Thursday, November 2, 2017

Review: Wheels of Aurelia


There have been some unusual experiences to be had on the Nintendo Switch to this point but I’d say none of them have left me quite as baffled as Wheels of Aurelia. In principle it is a sort of interactive novel, where you’ll encounter some hitchhikers as your character makes her way through a 1970s Italy. Somewhat inexplicably while having conversations with the people you’ve met you’ll then often end up in a small road race of sorts whose outcome will then further influence the outcome of your roughly 20 minute vignette. Like I said, it’s simply very different.


You play the game as Lella, a character who you’d ideally gain some connection over your many playthroughs but who consistently remains sort of an enigma. There are hints of her background gleaned from the dialogue choices you’ll be given over the course of your play sessions but since there’s a tug of war between the choices the game will give you, typically only 2 in addition to simply not saying anything, and the choices you’ll choose to make it remains difficult to connect with who she really is and that ends up keeping you at a distance and never really forgetting this is just a game you’re playing.

The vehicle for teasing out aspects of who Lella is will come in the form of who you’ll interact with over the course of your play session. Starting with Olga, who at some point you’ll learn is pregnant, you’ll be able to explore feminism and abortion as a start, though since you only have so much control over the course of the conversations there is a certain degree of railroading to things rather than it being a full exploration of the topics. You’ll also encounter people you can pick up who’ll range from utterly odd to pious to even criminal and the conversations you’ll get into can, at times, get amusing with some of her more flippant dialogue choices. But I’m leaving out another component to the game that you won’t be able to miss, the driving and trying to hold a conversation while you’re either in a race of some sort or simply trying not to plow into other drivers.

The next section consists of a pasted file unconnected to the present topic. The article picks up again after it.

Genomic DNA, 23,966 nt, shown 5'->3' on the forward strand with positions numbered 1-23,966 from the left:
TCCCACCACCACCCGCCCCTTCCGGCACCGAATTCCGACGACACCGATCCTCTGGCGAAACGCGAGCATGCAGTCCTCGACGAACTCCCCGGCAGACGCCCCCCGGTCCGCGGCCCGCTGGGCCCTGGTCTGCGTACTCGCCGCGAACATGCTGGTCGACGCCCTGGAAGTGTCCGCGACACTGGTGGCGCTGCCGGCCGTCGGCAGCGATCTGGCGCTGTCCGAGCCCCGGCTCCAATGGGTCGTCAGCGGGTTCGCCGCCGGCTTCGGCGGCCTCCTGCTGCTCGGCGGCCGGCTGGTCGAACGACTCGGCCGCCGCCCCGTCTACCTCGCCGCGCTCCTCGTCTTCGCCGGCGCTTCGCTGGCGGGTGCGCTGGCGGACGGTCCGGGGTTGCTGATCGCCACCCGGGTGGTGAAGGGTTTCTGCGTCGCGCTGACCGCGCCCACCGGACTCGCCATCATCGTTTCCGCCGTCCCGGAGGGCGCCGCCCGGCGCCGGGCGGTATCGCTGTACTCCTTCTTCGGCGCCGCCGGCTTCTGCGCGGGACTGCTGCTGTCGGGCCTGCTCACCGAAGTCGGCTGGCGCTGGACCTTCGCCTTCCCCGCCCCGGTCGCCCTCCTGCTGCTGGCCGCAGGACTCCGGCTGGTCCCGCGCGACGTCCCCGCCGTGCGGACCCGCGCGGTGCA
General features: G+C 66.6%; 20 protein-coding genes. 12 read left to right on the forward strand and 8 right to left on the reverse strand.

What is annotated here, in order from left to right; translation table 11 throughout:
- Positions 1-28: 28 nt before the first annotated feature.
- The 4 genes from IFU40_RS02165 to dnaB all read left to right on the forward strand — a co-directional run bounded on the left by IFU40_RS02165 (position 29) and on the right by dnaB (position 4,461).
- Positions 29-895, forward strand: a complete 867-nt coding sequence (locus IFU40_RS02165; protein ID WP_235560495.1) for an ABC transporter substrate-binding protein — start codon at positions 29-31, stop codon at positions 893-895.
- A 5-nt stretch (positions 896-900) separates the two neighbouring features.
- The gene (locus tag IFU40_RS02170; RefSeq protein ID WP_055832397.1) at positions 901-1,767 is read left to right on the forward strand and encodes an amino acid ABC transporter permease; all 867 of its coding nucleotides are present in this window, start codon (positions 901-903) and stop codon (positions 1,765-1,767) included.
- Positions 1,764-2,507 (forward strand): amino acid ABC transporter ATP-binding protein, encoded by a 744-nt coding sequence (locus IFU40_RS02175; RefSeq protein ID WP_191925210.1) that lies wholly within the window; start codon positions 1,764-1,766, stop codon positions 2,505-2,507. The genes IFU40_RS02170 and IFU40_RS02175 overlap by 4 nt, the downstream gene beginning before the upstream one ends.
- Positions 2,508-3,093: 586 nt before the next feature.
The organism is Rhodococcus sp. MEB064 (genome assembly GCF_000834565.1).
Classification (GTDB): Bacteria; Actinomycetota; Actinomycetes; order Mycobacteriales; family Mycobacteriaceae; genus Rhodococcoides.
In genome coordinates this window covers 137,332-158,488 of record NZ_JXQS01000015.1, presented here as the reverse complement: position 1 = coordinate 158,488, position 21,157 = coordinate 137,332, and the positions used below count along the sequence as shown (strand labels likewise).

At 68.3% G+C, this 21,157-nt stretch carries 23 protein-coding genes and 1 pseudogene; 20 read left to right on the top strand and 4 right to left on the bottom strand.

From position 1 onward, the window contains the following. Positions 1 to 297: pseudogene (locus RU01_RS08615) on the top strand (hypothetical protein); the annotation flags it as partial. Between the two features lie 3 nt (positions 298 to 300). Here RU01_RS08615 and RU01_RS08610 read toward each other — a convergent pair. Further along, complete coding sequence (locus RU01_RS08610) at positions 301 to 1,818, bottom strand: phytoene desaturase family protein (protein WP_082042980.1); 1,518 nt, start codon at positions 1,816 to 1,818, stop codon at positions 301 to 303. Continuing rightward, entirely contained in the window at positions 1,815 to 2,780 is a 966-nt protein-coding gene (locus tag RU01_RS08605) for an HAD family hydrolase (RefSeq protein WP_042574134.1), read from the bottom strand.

While obviously driving is tied to the game’s name, how you are encountering other people in the first place, and events that will affect the direction of how a given storyline will play out it is, at best, half-baked. You’ll only be able to press a button to make the car go (slightly) faster, roughly steer, and that’s about it. The good news is that there are no concerns with driving poorly and getting into a crash, you’ll merely bump into other cars and lose a little momentum but that’s about it. The bad news is that not only will you typically be put into a situation where you’ll want to take over for the game’s automatic slow driving, whether in a race, staying on the tail of a fascist jackhole, or somehow assisting in a getaway, you’ll have to try to fight with the control of your car while also holding a conversation. It’s times like these that the awkwardness of the control schemes are revealed and it is difficult to tell if this is on purpose in a sort of “texting while driving” commentary sort of way or it’s just simply where things landed.

Ultimately Wheels of Aurelia plays out as a hodge podge of ideas put together in a package that is hard to define a target audience for. It most certainly isn’t a racing game, its commentary on politics and some social issues specific to the time and region may not be able appeal or speak to everyone, and the relatively short play times per session rob you of getting any insight into Lella or the people she’s happens to meet along the way. It mostly then just ends up being a somewhat curious and sometimes amusing conversation simulator where you can explore your options to see where they take you, just don’t expect to go far.


Score: 4.5

Pros:
  • I can easily say there’s nothing like it on the platform
  • Could be instructive as a commentary on the social and political issues in 1970s Italy
  • Short play sessions could potentially be appealing to some


Cons:
  • The short play sessions ultimately rob you of getting to know Lella or the people she encounters past a very superficial level
  • The less said about the wonky driving controls and situation the better
  • It’s very difficult to clearly identify who this game is meant for to try to recommend it to them


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